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Surono, I. S. and A. Hosono. 1996. Antimutagenicity of milk cultured with lactic acid bacteria isolated from dadih. Milchwiessenschaft. 51(9):493-497.

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Surono, I. S. 2004. The effect of freezing methods on binding properties towards Trp-P1 and [beta]-galactosidase activity of dadih lactic bacteria. J. Microbiology Indonesia 8(1):8-12.

Tanabe, T., K. Suyama and A. Hosono. 1994a. Effect of sodium dodecylsuplhate on the binding of Lactococcus lactis ssp. lactis with 3-amino-1,4-dimethyl-5H-pyrido [4,3-b]indole. J. Dairy Res. 61:311-315.

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Torshizi, M. A. K., Sh. Rahimi, N. Mojgani, S. Esmaeilkhanian and J. L. Grimes. 2008. Screening of indigenous strains of lactic acid bacteria for development of a probiotic for poultry. Asian-Aust. J. Anim. Sci. 21(10):1495-1500.

Ingrid S. Surono (1,) **, Usman Pato (2), Koesnandar (1) and A. Hosono (3)

Southeast Asian Ministers of Education Organization (SEAMEO)-Tropical Medicine and Public Health (TROPMED) Network, Regional Center For Community Nutrition (RCCN) University of Indonesia, 6 Salemba Raya, Jakarta 10430, Indonesia

* This research was supported by RUTI program, Ministry of State for Research and Technology, an International Joint Research between Indonesia and Japan.

** Corresponding Author: Ingrid S. Surono. Tel: +62-21-3193 0205, Fax: +62-21-3913933, E-mail: gridsw@yahoo.com

(1) Center for Bioindustrial Technology, Agency for the Assessment and Application of Technology, Raya Puspiptek, Serpong, Tangerang 15310, Indonesia.

(2) Faculty of Agriculture, Riau University, Indonesia.

(3) Graduate School of Agriculture, Shinshu University, Minamiminowa-mura, Inashi, Nagano-ken, 399-45, Japan.

Received February 25, 2008; Accepted September 8, 2008
Table 1. Effect of dietary milk and milk cultured with dadih
lactic acid bacteria on the recovery of Trp-P1 in fecal
samples of rats

Treatment group Recovery (%)

Control 7.43 (a)
SKM 5.83 (ab)
FM (IS-20506) (1) 6.55 (ab)
FM (IS-27526) (2) 3.81 (b)

(a, b) Means in the same column followed by different
superscript letter differ.

SKM = Skim milk.

(1) FM (IS-20506) = Fermented milk made from L. plantarum
IS-20506.

(2) FM (IS-27526) = Fermented milk made from E. faecium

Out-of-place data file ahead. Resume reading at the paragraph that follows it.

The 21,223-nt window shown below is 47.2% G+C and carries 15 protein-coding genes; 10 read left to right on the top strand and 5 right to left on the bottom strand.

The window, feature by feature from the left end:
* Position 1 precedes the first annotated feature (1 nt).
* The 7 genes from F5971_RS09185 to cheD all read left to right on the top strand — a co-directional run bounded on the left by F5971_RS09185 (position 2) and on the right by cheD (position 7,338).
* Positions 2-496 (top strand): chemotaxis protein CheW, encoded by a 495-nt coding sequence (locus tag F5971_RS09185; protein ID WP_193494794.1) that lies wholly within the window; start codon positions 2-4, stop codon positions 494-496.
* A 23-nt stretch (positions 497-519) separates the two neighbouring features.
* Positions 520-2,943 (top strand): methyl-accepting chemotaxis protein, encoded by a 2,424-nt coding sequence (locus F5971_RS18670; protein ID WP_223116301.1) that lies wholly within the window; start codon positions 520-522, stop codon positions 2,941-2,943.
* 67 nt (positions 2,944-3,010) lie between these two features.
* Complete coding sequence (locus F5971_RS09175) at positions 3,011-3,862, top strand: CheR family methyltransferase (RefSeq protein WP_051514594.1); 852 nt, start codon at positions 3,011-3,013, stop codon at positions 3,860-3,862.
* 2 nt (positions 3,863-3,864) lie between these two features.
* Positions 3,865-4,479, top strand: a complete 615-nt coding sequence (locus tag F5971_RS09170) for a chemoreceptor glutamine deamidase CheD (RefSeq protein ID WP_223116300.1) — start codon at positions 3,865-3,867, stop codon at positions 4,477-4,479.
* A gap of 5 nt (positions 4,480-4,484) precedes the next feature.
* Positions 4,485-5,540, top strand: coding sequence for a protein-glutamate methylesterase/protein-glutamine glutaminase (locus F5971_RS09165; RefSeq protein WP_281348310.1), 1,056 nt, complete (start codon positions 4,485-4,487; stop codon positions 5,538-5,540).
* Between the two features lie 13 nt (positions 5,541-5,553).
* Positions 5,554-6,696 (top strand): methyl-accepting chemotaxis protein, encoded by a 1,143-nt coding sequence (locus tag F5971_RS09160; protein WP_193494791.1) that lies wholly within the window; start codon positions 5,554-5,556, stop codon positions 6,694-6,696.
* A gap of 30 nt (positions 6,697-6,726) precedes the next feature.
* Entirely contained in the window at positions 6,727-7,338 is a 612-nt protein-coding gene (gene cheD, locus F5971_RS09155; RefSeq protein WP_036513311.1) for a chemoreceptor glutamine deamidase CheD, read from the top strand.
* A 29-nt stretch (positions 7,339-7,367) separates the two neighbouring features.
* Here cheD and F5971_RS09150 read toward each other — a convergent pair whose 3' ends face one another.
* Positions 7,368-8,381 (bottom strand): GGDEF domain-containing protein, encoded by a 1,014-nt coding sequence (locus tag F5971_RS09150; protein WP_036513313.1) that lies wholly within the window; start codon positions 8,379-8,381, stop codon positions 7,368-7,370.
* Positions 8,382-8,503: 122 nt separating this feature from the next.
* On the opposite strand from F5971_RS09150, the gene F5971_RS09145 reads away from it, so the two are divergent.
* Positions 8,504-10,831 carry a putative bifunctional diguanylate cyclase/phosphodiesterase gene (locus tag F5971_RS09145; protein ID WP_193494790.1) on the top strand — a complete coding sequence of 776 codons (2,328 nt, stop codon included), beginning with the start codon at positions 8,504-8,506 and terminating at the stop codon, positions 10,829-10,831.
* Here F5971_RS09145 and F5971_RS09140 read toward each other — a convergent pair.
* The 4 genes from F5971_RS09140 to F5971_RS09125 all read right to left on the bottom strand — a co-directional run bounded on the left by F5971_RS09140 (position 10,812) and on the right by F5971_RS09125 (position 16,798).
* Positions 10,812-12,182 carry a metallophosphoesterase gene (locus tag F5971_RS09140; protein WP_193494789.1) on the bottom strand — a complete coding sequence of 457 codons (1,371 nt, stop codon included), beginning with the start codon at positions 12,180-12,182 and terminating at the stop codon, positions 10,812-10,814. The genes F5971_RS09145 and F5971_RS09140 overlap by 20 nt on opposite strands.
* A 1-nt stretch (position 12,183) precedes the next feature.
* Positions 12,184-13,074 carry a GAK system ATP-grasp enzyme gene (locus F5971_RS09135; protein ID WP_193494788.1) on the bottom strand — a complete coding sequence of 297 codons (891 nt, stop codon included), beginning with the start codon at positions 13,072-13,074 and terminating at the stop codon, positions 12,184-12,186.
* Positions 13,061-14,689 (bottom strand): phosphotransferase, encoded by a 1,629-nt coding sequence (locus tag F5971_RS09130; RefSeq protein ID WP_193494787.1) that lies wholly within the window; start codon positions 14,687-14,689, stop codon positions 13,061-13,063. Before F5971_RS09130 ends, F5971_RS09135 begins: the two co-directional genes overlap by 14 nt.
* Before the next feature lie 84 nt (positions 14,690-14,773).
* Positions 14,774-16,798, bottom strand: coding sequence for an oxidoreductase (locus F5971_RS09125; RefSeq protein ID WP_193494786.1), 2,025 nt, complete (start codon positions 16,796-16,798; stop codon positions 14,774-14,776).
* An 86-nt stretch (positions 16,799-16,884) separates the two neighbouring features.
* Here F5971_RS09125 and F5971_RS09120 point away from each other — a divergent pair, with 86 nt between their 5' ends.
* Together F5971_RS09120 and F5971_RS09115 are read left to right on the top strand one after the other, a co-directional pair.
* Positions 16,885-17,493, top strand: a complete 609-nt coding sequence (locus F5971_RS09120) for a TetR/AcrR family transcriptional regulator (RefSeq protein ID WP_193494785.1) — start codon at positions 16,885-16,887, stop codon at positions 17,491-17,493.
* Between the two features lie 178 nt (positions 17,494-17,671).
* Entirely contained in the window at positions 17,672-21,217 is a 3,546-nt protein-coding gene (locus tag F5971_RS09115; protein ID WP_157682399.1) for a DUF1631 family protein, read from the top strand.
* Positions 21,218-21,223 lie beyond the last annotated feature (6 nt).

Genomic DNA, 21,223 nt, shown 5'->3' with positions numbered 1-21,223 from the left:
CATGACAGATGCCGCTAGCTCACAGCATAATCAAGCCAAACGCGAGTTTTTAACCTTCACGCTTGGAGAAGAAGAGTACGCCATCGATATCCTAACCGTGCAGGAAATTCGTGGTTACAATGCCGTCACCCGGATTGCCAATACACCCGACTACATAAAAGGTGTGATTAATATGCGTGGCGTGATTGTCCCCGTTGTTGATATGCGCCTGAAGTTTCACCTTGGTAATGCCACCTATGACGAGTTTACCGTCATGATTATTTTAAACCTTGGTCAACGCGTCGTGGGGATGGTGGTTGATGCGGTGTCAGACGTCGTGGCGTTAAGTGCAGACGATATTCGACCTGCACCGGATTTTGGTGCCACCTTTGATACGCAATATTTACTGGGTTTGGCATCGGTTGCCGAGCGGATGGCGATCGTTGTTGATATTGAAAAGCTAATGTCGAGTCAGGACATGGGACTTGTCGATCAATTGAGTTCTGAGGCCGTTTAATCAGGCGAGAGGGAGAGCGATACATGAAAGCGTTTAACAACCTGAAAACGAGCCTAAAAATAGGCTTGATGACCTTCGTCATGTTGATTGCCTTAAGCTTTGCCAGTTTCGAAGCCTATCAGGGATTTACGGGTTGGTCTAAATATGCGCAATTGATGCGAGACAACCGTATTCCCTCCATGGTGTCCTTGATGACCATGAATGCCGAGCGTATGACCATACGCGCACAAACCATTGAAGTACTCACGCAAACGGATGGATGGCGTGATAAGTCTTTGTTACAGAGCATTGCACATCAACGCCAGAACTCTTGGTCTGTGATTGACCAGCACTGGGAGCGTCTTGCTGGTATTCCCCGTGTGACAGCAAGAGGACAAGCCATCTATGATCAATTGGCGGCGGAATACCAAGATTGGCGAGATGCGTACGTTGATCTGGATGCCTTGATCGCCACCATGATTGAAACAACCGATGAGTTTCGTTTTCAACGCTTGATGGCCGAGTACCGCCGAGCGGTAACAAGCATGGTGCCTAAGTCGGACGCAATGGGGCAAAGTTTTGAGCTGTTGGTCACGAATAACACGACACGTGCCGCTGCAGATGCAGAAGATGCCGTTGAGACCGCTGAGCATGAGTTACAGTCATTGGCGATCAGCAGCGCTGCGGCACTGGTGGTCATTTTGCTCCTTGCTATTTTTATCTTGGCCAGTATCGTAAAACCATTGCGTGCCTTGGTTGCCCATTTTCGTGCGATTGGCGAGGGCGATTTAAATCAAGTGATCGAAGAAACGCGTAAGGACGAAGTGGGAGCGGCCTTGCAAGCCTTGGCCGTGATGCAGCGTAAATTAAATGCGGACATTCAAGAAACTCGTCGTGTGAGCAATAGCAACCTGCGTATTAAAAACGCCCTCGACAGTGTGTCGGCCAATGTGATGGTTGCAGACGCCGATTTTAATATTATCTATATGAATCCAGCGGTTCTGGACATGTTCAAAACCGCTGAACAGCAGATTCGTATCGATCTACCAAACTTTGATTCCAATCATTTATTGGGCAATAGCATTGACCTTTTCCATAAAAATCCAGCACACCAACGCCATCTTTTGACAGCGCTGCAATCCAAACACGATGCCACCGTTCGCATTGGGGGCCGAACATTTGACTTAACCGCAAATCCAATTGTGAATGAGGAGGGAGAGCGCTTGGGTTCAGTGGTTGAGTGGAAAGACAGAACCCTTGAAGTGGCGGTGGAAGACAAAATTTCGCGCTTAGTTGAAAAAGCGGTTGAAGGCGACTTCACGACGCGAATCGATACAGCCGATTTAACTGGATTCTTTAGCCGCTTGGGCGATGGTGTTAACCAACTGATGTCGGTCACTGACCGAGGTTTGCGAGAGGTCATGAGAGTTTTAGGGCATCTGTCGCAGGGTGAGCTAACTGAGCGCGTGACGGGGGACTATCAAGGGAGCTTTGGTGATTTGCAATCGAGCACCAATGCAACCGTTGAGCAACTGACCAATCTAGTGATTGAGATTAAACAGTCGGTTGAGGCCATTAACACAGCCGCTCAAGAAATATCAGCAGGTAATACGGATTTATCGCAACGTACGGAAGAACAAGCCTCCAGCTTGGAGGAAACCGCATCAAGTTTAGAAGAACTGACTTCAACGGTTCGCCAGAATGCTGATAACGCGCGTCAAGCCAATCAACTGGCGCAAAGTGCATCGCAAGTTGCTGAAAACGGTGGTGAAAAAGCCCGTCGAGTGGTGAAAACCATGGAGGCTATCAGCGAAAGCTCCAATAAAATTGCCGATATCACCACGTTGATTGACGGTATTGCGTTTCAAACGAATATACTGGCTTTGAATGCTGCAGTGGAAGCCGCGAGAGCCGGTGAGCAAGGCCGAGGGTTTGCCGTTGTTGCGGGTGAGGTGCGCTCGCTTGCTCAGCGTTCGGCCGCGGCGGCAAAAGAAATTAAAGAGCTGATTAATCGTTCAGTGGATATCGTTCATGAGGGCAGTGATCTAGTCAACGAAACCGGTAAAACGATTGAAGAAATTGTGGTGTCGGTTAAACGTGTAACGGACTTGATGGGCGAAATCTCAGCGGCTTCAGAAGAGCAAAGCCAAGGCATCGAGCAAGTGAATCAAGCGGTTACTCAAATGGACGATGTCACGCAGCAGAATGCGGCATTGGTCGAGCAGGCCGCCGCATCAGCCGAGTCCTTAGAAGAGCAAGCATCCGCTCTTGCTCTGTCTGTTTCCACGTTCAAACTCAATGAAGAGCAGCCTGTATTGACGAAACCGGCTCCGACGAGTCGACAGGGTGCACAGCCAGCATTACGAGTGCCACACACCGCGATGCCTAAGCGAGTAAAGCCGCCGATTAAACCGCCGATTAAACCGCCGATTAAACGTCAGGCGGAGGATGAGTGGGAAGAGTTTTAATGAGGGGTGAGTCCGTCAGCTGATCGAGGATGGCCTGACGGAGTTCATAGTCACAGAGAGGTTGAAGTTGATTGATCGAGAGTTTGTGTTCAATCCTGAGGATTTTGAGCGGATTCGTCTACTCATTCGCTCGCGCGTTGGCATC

IS-27526.

* p<0.05.

Table 2. Effect of dietary milk and milk cultured with dadih
lactic acid bacteria on the recovery of Trp-P1 in urinary
samples of rats

Treatment group Recovery (%)

Control 3.94 (a)
SKM 0.64 (b)
FM (IS-20506) (1) 0 (c)
FM (IS-27526) (2) 0 (c)

(a, b, c) Means in the same column followed by different
superscript letter differ.

SKM = Skim milk.

(1) FM (IS-20506) = Fermented milk made from L.
plantarum IS-20506.

(2) FM (IS-27526) = Fermented milk made from E.
IS-27526.

* p<0.05.

Table 3. Effect of dietary milk and milk cultured with dadih
lactic acid bacteria on the fecal mutagenicity of rats

 Fecal
Treatment group mutagenicity
 revertants/
 plate

Control 163 (a)
SKM 159 (b)
FM (IS-20506) (1) 142 (ab)
FM (IS-27526) (2) 61 (c)

(a, b, c) Means in the same column followed by
different superscript letter differ.
SKM = Skim milk.

(1) FM (IS-20506) = Fermented milk made from L.
plantarum IS-20506.

(2) FM (IS-27526) = Fermented milk made from E.
faecium IS-27526.

* p<0.05.

Table 4. Effect of dietary milk and milk cultured with
dadih lactic acid bacteria on the urinary mutagenicity
of rats
 Urinary
 mutagenicity
 revertants/
Treatment group plate

Control 158 (a)
SKM 115 (ab)
FM (IS-20506) (1) 100 (b)
FM (IS-27526) (2) 113 (ab)

(a, b) Means in the same column followed by different
superscript letter differ.
SKM = Skim milk.

(1) FM (IS-20506) = Fermented milk made from L. plantarum
IS-20506.

(2) FM (IS-27526) = Fermented milk made from E.
faecium IS-27526.

* p<0.05.
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Author:Surono, Ingrid S.; Pato, Usman; Koesnandar; Hosono, A.
Publication:Asian - Australasian Journal of Animal Sciences
Article Type:Report
Geographic Code:9INDO
Date:Jan 1, 2009